Russia boasts bombing record 94 Syria targets in 24 hours; U.S. airstrikes abate


Russian jets struck 94 targets in war-torn Syria over the past 24 hours, the highest one-day tally since the Kremlin began its month-old bombing campaign, the Russian defence ministry said Monday.

“In 59 sorties in the past 24 hours, Russia’s air force hit 94 terrorist targets in the provinces of Hama, Idlib, Latakia, Damascus, Aleppo and Deir Ezzor,” the defense ministry said in a statement.

Moscow says the bombing campaign that began on Sept. 30 targets Islamic State jihadis and other “terrorists,” but the West claims the strikes have focused on moderate rebels fighting Russian-backed President Bashar Assad’s forces.

The defense ministry said the latest strikes had destroyed a command post and a base used by “terrorists” in the Aleppo region, as well as three defensive positions near the village of Salma in the coastal Latakia province.

The strikes also caused the destruction of an ammunition depot used by the Syrian al-Qaida affiliate Nusra Front in Eastern Ghouta, some 50 km northeast of Damascus, the ministry said.

Russian warplanes also hit an ammunition depot outside the city of Deir Ezzor and a convoy near the city of Palmyra in Homs province.

The Russian air force, which struck 285 targets in the past three days, is monitoring Syrian roads leading to conflict zones in an effort to disrupt rebel supply routes, Moscow said.

The Syrian Observatory for Human Rights said last week that Russia airstrikes had killed at least 446 people, more than a third of them civilians.

The Kremlin on Monday insisted Russian forces had been carefully avoiding residential areas.

“Our military officers have said many times that terrorists […] often hide in residential areas,” Kremlin spokesman Dmitry Peskov was quoted as saying by RIA Novosti state news agency.

“In this case [the military] makes a choice not to hit residential neighborhoods.”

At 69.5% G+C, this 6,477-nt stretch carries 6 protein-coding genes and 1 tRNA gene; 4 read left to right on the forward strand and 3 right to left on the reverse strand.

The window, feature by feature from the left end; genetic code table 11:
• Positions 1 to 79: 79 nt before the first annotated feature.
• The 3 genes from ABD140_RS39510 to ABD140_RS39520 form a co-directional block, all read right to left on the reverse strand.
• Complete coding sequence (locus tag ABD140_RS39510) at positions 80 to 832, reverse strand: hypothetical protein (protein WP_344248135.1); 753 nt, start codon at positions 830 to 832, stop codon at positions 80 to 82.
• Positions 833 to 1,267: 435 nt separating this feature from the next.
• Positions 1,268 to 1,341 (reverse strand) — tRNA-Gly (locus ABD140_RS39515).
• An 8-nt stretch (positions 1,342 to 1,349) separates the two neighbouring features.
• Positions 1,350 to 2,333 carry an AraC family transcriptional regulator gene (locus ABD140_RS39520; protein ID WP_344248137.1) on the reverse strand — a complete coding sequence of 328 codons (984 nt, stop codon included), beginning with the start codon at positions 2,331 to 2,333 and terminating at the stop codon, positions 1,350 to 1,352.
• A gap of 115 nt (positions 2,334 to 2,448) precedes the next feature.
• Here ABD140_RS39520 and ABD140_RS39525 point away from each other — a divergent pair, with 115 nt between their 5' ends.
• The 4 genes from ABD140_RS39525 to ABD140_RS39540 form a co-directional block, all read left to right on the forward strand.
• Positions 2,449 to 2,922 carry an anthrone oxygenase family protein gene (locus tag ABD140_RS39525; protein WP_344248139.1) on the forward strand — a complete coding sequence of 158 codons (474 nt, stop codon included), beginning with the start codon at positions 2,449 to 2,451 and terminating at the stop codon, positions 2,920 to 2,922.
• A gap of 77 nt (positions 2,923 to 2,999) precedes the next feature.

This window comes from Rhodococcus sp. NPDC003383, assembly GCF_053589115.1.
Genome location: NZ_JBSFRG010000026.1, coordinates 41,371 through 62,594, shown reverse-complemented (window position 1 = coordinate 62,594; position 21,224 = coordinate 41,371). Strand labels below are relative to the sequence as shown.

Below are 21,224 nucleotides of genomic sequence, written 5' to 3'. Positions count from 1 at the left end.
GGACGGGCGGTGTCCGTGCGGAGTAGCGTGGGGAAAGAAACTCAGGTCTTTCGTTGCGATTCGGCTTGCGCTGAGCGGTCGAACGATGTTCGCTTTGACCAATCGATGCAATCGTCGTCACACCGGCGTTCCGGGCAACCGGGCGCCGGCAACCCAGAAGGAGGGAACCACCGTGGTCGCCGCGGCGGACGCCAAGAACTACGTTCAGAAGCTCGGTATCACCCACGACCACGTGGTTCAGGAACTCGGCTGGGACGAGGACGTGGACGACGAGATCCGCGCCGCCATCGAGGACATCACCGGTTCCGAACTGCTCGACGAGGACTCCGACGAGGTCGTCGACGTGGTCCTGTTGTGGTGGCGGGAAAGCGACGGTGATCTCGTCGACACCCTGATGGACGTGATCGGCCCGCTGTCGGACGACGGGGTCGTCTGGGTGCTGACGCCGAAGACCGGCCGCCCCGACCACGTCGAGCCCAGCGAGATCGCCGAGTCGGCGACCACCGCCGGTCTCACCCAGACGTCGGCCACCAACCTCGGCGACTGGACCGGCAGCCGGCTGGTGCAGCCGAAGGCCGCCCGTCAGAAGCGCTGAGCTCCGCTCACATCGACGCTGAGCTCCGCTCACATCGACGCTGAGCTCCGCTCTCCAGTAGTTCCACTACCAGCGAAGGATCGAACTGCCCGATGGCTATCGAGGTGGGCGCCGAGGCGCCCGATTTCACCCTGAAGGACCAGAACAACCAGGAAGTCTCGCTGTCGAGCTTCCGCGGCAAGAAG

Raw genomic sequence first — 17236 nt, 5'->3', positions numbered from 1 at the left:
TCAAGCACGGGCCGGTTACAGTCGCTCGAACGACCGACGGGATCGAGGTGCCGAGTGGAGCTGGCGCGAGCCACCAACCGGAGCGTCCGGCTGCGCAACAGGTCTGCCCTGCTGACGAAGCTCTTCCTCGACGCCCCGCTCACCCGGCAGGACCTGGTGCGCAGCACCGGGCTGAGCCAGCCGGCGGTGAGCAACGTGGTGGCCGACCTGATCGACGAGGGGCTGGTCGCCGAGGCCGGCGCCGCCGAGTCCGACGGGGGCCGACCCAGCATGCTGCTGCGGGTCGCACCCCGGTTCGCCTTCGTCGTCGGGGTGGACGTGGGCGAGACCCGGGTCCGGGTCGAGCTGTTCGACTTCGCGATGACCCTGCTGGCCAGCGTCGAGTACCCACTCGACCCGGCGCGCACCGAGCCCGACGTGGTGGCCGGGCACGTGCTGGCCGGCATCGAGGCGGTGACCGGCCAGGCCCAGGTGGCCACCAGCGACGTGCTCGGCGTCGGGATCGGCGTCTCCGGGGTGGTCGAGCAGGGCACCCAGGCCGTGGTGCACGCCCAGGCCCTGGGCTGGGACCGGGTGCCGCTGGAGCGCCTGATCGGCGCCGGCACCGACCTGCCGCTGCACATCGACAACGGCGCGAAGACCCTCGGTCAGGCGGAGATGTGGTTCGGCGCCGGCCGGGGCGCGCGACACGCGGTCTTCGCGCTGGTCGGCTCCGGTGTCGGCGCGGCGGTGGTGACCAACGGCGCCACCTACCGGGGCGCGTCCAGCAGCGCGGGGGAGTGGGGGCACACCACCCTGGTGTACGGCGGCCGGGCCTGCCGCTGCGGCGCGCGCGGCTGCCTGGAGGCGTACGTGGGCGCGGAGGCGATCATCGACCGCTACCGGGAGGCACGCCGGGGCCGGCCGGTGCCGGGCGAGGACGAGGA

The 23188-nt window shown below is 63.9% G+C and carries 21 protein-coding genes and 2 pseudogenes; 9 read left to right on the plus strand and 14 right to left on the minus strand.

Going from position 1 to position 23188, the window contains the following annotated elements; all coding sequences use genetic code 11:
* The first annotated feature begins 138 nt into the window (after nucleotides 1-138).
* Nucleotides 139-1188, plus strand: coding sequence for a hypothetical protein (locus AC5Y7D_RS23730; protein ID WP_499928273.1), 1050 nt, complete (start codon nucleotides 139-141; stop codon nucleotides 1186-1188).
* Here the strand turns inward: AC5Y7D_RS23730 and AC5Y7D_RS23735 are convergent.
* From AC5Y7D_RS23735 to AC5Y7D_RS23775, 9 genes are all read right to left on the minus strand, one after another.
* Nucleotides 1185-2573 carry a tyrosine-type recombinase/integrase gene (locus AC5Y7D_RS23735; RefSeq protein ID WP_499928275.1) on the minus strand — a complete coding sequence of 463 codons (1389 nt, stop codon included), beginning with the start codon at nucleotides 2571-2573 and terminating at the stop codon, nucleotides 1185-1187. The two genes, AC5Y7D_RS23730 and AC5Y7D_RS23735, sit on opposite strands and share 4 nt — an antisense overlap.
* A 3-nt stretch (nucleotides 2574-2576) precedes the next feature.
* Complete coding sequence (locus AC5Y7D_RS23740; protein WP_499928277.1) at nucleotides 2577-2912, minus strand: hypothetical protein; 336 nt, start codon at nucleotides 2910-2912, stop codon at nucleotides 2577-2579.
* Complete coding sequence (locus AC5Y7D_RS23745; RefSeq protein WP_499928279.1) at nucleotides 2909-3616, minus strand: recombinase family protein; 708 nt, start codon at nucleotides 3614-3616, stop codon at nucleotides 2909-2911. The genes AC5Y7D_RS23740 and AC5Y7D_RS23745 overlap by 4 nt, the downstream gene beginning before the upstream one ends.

On Monday, defense ministry spokesman Igor Konashenkov dismissed a claim by the Syrian-American Medical Society that the Russian strikes had hit medical facilities, killing civilians and medical personnel.

“The true purpose of these organizations is to create unsourced information for designated media outlets to pick up,” Konashenkov said in comments broadcast on state television.

U.S.-led coalition forces have meanwhile not carried out any airstrikes in Syria for three days as of Monday, a lull that contrasts with the continued intensity of Russia’s bombing campaign.

According to Pentagon statistics, the last coalition strike was a drone attack on Oct. 22 that targeted an Islamic State vehicle and a “mortar tube.”

Russia, on the other hand, continues to maintain an intense tempo as it nears the end of its first month of bombing in Syria.

The Russian defense ministry said Monday it had hit 94 targets in just the past 24 hours.

U.S. defense officials say Russian sorties have no bearing on coalition actions in Syria and instead the situation reflects greater discrimination and refinement in terms of which targets are struck.

“It’s not because of Russia,” said Capt. Jeff Davis, a Pentagon spokesman.

“Air strikes ebb and flow. … We look at intelligence to find out where we have actionable targets, where we have targets that we can hit without causing civilian damage.

“We simply haven’t had any (recently) … but that doesn’t mean we are not on the lookout for more — and there will be more.”

The United States has led a coalition of 60-plus countries that since June 2014 has been conducting regular air raids against IS positions in Iraq and Syria.

As of Sunday, coalition aircraft had carried out a total of 2,679 airstrikes in Syria.

A senior defense official insisted there was “nothing to read” into the apparent slowdown, noting “there is any number of reasons why we could not strike a target.”

Russia and the United States last week signed a memorandum of understanding that establishes measures so their pilots steer clear of each other as they conduct separate bombing campaigns in Syria.

Moscow says its bombing campaign that began on Sept. 30 targets Islamic State jihadis and other “terrorists,” but the West claims the strikes have focused on moderate rebels fighting Russian-backed Assad’s forces.

  • Jeremy Cordon

    I keep reading the term ‘Moderate Rebels’. Is it moderate to take up arms to fight against your own government? How about killing christians and working with ISIS? The U.S has no moral authority to demand regime change in other nations.